The old adage that a rising tide lifts all boats doesn’t hold water in the era of climate change.
Sea levels rose almost twice as high between 1993 and 2010 as in the previous century, according to the Intergovernmental Panel on Climate Change, which predicts an increase of 0.93 meters by 2100. However, a study published in May 2019 projects the actual sea level rise could exceed 2 meters by 2100.
Either projection puts millions of people in jeopardy and raises the specter of social and economic tumult.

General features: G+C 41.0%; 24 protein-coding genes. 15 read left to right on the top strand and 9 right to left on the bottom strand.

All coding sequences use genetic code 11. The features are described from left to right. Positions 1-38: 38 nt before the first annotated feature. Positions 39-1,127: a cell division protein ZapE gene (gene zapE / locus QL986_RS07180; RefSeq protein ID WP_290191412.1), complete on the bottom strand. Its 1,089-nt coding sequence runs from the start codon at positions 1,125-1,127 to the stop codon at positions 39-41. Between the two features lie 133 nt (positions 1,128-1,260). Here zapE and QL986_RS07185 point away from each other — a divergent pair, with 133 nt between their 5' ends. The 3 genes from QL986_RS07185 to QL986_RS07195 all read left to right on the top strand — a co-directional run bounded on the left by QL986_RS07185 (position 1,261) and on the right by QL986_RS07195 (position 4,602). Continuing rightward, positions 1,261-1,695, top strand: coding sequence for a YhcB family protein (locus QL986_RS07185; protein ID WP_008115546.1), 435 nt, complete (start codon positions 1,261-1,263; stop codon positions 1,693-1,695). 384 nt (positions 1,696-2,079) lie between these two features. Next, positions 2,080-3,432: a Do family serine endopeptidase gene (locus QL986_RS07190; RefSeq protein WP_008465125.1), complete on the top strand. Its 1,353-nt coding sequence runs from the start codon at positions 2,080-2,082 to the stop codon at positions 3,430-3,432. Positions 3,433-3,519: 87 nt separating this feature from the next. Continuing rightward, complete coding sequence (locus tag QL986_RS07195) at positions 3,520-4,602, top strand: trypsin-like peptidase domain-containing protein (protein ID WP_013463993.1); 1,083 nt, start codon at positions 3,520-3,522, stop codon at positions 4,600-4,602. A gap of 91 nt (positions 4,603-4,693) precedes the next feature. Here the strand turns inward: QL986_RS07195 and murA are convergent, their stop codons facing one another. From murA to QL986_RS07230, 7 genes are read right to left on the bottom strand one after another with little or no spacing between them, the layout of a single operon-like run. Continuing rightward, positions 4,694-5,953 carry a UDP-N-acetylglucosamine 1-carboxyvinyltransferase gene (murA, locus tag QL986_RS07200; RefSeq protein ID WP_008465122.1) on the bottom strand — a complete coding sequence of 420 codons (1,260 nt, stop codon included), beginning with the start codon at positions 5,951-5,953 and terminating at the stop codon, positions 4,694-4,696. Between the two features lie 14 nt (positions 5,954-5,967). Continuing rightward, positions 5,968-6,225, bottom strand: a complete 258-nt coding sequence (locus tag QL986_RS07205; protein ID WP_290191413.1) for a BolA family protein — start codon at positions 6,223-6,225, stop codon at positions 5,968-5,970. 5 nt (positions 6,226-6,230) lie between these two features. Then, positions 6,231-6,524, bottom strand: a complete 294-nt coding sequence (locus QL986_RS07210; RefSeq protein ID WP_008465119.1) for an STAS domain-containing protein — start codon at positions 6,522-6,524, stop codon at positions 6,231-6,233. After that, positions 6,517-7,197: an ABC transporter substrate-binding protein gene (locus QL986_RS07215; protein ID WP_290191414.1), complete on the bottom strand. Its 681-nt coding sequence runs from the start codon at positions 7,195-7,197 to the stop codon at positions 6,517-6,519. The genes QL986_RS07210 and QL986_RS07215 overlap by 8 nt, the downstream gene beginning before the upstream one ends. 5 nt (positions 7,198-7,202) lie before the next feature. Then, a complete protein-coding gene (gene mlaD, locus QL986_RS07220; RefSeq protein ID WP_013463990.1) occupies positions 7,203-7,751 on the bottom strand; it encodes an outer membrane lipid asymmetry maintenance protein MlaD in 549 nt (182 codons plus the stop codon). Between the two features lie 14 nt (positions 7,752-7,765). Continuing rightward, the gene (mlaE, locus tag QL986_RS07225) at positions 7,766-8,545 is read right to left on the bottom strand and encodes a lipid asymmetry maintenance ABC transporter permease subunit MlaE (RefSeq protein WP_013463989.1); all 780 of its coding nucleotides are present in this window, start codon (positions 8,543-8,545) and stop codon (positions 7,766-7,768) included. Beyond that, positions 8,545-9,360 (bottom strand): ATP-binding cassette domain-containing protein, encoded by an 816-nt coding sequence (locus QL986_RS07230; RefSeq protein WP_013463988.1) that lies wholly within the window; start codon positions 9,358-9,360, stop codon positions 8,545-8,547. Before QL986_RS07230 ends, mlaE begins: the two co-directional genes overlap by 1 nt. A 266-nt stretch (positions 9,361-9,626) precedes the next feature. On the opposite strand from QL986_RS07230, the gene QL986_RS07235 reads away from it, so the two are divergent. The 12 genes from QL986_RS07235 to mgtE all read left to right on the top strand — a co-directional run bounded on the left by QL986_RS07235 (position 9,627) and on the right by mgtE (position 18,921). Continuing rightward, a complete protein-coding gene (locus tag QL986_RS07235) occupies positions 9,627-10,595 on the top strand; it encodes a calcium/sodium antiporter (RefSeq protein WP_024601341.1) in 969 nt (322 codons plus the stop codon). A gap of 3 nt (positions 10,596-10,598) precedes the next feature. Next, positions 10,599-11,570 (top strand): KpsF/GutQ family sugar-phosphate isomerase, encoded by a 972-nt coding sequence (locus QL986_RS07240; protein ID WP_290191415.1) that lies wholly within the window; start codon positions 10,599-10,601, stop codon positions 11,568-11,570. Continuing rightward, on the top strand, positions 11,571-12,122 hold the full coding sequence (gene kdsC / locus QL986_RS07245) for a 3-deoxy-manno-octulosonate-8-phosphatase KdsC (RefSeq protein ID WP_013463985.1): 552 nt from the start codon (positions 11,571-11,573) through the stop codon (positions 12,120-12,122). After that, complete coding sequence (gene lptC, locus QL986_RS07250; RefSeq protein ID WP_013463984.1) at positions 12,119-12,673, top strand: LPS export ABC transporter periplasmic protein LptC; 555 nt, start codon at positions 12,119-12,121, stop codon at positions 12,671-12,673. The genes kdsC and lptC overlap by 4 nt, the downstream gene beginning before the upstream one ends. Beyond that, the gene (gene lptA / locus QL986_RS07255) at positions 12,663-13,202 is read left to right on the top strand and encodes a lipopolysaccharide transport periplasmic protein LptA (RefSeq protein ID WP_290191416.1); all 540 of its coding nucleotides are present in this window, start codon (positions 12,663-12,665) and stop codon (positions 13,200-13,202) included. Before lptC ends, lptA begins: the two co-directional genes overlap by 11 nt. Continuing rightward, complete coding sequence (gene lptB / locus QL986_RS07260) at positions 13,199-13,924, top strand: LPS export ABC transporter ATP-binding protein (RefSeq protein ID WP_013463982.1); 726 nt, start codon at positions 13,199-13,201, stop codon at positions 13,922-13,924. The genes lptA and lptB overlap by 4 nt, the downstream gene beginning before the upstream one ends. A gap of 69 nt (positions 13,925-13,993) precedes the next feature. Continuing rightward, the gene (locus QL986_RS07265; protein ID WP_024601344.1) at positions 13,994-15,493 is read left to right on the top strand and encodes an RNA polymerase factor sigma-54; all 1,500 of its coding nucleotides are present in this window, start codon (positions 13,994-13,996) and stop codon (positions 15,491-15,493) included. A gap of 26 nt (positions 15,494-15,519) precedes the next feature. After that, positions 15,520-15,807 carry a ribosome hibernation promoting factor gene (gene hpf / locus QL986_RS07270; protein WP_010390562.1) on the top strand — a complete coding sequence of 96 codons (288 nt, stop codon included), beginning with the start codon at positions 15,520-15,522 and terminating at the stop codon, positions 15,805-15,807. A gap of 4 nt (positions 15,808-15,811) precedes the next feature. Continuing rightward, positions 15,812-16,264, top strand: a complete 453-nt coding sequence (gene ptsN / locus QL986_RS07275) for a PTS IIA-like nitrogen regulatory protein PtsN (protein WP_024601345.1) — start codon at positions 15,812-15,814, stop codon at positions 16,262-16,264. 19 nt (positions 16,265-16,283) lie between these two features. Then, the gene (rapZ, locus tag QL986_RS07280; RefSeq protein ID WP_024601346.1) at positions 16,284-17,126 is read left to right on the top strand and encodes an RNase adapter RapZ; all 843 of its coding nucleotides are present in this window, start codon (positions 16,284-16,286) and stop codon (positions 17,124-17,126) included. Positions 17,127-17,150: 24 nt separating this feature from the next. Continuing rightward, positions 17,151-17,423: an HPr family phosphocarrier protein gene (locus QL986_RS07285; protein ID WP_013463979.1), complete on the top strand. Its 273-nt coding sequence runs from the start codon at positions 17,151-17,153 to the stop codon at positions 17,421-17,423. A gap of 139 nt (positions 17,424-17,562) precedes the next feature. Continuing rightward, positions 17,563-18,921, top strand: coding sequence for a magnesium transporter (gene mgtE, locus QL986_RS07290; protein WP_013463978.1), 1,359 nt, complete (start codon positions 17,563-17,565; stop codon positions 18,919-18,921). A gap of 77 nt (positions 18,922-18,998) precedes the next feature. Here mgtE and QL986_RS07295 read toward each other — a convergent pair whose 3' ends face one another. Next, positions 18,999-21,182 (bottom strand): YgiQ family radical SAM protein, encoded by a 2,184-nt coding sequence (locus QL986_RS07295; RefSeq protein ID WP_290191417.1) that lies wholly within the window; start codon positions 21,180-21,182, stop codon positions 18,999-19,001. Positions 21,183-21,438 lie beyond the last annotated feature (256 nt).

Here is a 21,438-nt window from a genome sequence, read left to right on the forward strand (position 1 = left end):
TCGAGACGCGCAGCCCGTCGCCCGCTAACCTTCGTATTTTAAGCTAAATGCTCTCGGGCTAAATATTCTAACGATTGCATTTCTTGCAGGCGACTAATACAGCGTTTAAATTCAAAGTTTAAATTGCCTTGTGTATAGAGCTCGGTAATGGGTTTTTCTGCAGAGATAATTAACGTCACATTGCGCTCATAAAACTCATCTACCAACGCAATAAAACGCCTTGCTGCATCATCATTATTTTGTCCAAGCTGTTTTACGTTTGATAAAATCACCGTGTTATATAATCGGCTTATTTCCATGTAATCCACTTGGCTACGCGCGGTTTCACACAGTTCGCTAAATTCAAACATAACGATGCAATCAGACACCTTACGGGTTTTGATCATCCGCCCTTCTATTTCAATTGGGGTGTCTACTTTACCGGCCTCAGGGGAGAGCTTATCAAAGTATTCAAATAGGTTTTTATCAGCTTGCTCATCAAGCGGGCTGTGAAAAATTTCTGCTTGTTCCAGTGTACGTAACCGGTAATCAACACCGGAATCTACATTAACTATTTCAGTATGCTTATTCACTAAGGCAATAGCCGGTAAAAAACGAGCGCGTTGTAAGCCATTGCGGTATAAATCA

That impact on economic activity could be seismic. The U.K.’s National Oceanographic Centre predicts the global cost of rising sea levels will be $14 trillion a year by 2100. That’s largely due to vulnerable infrastructure, including energy plants, water treatment facilities, underground communications cables and transportation networks, including ports and railways. Flooding of roads on the East Coast of the U.S. already causes 100 million vehicle hours of delay each year, which a University of New Hampshire study forecasts could jump to 3.4 billion hours by 2100.
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